“It was pure luck. I knew nothing about [ pensions], but a trusted colleague told me about it,” she says.
So she started matching contributions made by her employer into the scheme, and, when a subsequent move to Paris beckoned, she also ensured she was a part of the defined- benefit scheme.
Since then she has been firmly focused on her pension, and, now in her 40s, she already has 15 years of her retirement “funded adequately” and 10 years “not awful” – but needs more funding.
It’s true that she can rely on the investment expertise of her colleagues at Standard Life, but she has also keenly tracked her fund’s performance.
“I do look at my online pension account reasonably regularly. It would cheer you up that, after a year of saving, you have way more money in your nest egg, and you can see the rewards of your saving efforts.”
She’s also not afraid of changing her investments – even if she has made mistakes along the way.
“I got a fright with the 2008 crash and moved a lot of additional voluntary contributions out of equities into lower- risk corporate bonds, which was a mistake, because I missed the big bounce back in value that equities have since enjoyed,” she says.
Power is also willing to make some sacrifices now to ensure that she has a decent standard of living in retirement.
“I don’t go away for weekends that often, and I don’t go out for dinner that often. They are treats and they are planned for. I want to be sure that I have comfort when I’m older . . . I do think that you have to make sacrifices.
“One of my biggest fears is to be retired, old, cash- strapped and dependent on other people,” she says.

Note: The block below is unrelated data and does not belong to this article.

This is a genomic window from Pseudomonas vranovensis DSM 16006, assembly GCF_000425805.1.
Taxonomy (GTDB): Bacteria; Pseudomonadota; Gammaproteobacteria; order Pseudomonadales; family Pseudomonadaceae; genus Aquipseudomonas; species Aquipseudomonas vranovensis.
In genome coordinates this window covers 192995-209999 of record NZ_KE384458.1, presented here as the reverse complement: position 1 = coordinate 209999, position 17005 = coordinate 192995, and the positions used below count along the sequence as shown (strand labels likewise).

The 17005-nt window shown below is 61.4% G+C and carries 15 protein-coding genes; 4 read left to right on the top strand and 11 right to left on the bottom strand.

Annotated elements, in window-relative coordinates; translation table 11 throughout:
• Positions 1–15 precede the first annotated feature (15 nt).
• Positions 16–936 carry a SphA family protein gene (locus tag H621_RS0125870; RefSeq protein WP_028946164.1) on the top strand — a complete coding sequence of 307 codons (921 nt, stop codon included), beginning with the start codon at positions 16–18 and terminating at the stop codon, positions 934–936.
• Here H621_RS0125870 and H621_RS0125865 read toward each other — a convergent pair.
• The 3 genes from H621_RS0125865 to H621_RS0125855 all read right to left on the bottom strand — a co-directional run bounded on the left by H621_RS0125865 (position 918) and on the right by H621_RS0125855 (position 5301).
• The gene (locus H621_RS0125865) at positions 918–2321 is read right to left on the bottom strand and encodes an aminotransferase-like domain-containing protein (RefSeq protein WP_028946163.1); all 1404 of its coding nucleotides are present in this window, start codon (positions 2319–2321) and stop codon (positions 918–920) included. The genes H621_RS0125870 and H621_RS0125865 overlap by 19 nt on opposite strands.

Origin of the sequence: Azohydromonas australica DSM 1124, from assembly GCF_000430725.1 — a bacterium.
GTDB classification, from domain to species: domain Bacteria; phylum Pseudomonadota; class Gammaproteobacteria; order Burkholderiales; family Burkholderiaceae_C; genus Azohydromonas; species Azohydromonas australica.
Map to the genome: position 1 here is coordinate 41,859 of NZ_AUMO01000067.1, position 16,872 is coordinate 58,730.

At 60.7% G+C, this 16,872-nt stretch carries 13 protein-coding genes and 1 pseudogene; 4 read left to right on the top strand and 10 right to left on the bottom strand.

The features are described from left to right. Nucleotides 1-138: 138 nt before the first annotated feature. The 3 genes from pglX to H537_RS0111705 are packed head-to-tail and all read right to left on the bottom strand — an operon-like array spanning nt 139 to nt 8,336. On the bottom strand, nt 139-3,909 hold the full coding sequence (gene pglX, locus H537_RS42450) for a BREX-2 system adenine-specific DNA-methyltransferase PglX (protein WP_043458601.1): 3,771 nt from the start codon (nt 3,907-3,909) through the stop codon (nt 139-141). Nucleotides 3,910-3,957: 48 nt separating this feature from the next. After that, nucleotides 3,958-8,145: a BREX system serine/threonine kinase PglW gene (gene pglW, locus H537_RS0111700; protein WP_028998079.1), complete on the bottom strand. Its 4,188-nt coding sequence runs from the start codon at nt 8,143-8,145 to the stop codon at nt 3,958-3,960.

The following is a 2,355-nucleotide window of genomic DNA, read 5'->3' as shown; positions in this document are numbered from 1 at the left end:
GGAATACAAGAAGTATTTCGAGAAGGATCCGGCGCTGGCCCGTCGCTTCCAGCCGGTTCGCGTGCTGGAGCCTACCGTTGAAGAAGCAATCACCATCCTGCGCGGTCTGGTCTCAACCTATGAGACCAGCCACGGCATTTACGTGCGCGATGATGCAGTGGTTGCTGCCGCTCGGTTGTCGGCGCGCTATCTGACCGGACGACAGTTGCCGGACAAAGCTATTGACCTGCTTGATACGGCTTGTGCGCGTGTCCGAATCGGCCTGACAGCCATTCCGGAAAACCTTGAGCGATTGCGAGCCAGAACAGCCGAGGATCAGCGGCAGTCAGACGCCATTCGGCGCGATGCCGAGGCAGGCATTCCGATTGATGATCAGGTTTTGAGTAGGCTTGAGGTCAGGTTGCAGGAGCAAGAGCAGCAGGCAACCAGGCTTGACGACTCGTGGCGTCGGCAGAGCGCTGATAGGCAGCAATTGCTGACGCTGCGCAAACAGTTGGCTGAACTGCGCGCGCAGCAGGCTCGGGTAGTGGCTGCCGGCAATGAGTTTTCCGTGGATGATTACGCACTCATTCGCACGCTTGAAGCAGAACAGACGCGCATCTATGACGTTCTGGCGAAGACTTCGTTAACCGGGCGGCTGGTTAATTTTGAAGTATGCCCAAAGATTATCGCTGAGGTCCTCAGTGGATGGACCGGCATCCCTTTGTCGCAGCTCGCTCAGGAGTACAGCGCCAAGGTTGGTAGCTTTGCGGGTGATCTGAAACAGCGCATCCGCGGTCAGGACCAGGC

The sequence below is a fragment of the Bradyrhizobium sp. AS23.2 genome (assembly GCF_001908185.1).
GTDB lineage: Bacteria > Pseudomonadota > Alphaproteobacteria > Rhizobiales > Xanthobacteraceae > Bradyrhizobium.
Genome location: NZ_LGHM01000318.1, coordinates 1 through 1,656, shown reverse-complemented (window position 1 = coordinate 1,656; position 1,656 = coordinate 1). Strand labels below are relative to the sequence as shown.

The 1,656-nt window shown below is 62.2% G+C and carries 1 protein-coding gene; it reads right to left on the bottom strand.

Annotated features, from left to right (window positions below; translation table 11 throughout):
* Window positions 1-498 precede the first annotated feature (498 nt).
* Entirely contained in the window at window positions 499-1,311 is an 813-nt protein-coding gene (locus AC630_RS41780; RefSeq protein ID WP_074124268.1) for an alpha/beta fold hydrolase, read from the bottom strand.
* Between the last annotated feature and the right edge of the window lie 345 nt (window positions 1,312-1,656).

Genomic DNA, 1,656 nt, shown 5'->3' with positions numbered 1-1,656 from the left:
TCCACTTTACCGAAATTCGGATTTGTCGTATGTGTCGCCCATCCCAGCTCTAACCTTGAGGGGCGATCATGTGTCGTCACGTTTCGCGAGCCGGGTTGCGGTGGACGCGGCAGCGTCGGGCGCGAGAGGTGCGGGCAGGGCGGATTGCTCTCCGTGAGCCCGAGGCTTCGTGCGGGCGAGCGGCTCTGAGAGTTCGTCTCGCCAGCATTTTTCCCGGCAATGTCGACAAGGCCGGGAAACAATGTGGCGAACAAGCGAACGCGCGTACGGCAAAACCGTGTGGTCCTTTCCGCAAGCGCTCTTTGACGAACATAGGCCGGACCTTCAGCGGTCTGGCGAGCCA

Instead she has her eye on prolonged periods in the sun in South Africa.
To this end Power is saving hard. For her the “real meat”, or “rocket fuel”, in her pension savings comes from additional voluntary contributions, she says, and she puts aside ¤ 500 a month ( which costs ¤ 300 after tax savings are factored in) into these.
“They’re still the best- kept secret. More people need to embrace them,” she says.
Early 30s: ‘We don’t trust banks’
John Wilkinson’s approach is more typical of his generation. He’s 33, and knows he needs to start providing for his retirement, but is underwhelmed by the options available to him.
“I’m standing here with a little bit of money each month, and I’d love to put it somewhere, but I don’t know where to put it,” he says.
For many people like Wilkinson, who is currently not paying into a pension plan, a mistrust of financial institutions and a disenchantment with the opaqueness, inflexibility and sheer uncertainty of pensions are paralysing them.
So- called millennials, many of whom came of age during the recession, are a “little bit cuter” about where they put their money, he says.
“We don’t have much trust in the banks,” says Wilkinson. “We’ve all seen people queuing outside banks in Greece.
“We’re wise to the fact that there’s a lot of mistrust, and we’ re just too afraid about what to do, but at the same time we’re being very naive that we’re not putting our money anywhere.”
It’s not that he hasn’t considered a pen-
|I said to a pensions adviser, ‘Let me clarify this. I give you ¤300-¤400 a month, and when I’m 60 you might give it back to me.’ And she said yes
sion. When he took out his mortgage with one of the banks he was invited to have a chat with a pensions adviser, which he duly did. He wasn’t convinced.
“At the end of the conversation I said, ‘ Let me clarify this. I give you ¤ 300-¤ 400 a month, and when I’m 60 you might give it back to me.’ And she said yes.”
The experience left him with little confidence in pensions.
There is also the potential for a pension with his employer, but it’s “something I haven’t really looked into yet”.
There is a lot of procrastination from his peer group, he concedes. “I don’t know too many people who have pensions. Some people are putting money into a pension, but they don’t know how much they’re putting in or how much of a return they’re getting.”
The structure of the i ndustry i s not meeting younger people’s needs, he says.